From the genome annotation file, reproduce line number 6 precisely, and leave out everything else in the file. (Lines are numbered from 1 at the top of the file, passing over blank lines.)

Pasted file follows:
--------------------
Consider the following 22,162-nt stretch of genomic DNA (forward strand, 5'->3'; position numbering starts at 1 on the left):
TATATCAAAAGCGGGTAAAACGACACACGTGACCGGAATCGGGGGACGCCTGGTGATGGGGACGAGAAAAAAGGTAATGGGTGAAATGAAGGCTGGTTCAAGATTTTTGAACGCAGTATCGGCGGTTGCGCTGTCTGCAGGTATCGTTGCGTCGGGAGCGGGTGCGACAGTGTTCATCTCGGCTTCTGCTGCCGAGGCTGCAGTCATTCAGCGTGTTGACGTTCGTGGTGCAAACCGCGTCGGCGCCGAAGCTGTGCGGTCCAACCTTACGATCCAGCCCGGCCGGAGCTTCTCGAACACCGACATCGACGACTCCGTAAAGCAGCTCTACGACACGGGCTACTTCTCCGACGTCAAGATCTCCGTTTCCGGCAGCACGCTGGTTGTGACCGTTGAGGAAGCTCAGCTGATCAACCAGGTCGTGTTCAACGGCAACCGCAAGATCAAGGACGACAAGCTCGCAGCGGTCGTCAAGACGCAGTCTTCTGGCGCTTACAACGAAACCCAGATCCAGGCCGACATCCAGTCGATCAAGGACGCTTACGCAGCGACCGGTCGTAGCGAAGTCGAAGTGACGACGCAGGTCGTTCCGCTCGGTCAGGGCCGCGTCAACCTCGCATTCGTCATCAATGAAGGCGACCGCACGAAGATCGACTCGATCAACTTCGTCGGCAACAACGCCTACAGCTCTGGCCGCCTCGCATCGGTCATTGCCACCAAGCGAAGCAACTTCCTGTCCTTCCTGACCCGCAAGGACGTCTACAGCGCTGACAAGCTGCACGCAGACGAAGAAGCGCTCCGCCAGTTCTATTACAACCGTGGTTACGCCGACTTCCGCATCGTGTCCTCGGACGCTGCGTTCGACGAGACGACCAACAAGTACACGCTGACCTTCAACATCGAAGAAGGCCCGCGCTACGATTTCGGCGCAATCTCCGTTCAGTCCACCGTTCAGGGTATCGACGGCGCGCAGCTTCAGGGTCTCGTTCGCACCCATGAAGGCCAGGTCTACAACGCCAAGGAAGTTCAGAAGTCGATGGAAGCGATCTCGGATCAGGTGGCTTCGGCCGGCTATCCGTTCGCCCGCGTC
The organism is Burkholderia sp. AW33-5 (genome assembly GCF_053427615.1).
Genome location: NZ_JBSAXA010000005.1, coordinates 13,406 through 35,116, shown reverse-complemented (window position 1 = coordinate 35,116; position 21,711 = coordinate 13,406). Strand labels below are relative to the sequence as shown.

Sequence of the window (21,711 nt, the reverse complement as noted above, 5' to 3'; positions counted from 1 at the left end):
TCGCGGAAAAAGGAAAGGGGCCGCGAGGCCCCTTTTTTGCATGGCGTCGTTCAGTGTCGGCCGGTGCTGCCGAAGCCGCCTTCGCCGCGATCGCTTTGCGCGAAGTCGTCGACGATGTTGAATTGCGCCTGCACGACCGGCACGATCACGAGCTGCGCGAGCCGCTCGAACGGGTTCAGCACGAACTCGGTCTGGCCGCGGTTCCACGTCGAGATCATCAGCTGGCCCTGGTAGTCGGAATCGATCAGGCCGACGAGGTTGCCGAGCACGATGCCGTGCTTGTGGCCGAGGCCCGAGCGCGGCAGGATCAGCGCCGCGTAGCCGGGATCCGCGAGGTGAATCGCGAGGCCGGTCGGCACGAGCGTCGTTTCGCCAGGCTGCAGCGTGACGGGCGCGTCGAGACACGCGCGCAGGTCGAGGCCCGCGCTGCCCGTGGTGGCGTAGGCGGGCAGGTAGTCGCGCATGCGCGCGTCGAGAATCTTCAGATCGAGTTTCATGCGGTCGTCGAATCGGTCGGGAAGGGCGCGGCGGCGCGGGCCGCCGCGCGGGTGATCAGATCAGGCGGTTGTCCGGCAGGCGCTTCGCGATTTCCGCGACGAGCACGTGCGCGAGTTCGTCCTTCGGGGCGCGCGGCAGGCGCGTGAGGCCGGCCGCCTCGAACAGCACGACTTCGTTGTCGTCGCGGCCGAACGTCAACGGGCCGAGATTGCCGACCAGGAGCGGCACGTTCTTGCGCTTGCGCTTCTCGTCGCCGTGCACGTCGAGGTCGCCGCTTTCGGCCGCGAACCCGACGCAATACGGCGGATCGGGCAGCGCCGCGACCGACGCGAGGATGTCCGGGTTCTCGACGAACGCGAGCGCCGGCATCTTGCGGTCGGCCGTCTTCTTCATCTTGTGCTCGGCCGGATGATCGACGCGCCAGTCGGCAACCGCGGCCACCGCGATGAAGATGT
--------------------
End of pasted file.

TCGCGGAAAAAGGAAAGGGGCCGCGAGGCCCCTTTTTTGCATGGCGTCGTTCAGTGTCGGCCGGTGCTGCCGAAGCCGCCTTCGCCGCGATCGCTTTGCGCGAAGTCGTCGACGATGTTGAATTGCGCCTGCACGACCGGCACGATCACGAGCTGCGCGAGCCGCTCGAACGGGTTCAGCACGAACTCGGTCTGGCCGCGGTTCCACGTCGAGATCATCAGCTGGCCCTGGTAGTCGGAATCGATCAGGCCGACGAGGTTGCCGAGCACGATGCCGTGCTTGTGGCCGAGGCCCGAGCGCGGCAGGATCAGCGCCGCGTAGCCGGGATCCGCGAGGTGAATCGCGAGGCCGGTCGGCACGAGCGTCGTTTCGCCAGGCTGCAGCGTGACGGGCGCGTCGAGACACGCGCGCAGGTCGAGGCCCGCGCTGCCCGTGGTGGCGTAGGCGGGCAGGTAGTCGCGCATGCGCGCGTCGAGAATCTTCAGATCGAGTTTCATGCGGTCGTCGAATCGGTCGGGAAGGGCGCGGCGGCGCGGGCCGCCGCGCGGGTGATCAGATCAGGCGGTTGTCCGGCAGGCGCTTCGCGATTTCCGCGACGAGCACGTGCGCGAGTTCGTCCTTCGGGGCGCGCGGCAGGCGCGTGAGGCCGGCCGCCTCGAACAGCACGACTTCGTTGTCGTCGCGGCCGAACGTCAACGGGCCGAGATTGCCGACCAGGAGCGGCACGTTCTTGCGCTTGCGCTTCTCGTCGCCGTGCACGTCGAGGTCGCCGCTTTCGGCCGCGAACCCGACGCAATACGGCGGATCGGGCAGCGCCGCGACCGACGCGAGGATGTCCGGGTTCTCGACGAACGCGAGCGCCGGCATCTTGCGGTCGGCCGTCTTCTTCATCTTGTGCTCGGCCGGATGATCGACGCGCCAGTCGGCAACCGCGGCCACCGCGATGAAGATGT